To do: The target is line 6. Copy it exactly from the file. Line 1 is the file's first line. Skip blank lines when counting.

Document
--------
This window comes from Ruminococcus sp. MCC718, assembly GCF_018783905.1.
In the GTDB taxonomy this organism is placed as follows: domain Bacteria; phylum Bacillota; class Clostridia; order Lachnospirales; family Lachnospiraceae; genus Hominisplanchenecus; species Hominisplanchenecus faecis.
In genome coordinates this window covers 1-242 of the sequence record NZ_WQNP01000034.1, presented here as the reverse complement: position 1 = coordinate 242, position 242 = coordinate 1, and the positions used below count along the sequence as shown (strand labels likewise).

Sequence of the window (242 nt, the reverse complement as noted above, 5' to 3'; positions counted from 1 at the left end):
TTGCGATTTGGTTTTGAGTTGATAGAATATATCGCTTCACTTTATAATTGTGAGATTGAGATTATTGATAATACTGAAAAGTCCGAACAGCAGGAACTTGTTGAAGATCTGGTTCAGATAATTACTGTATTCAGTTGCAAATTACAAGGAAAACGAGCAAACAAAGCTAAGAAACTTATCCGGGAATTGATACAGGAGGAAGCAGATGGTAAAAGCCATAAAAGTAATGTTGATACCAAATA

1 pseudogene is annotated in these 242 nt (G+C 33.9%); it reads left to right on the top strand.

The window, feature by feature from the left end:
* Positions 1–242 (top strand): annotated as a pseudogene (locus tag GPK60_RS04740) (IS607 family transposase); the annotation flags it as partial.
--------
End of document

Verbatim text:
1 pseudogene is annotated in these 242 nt (G+C 33.9%); it reads left to right on the top strand.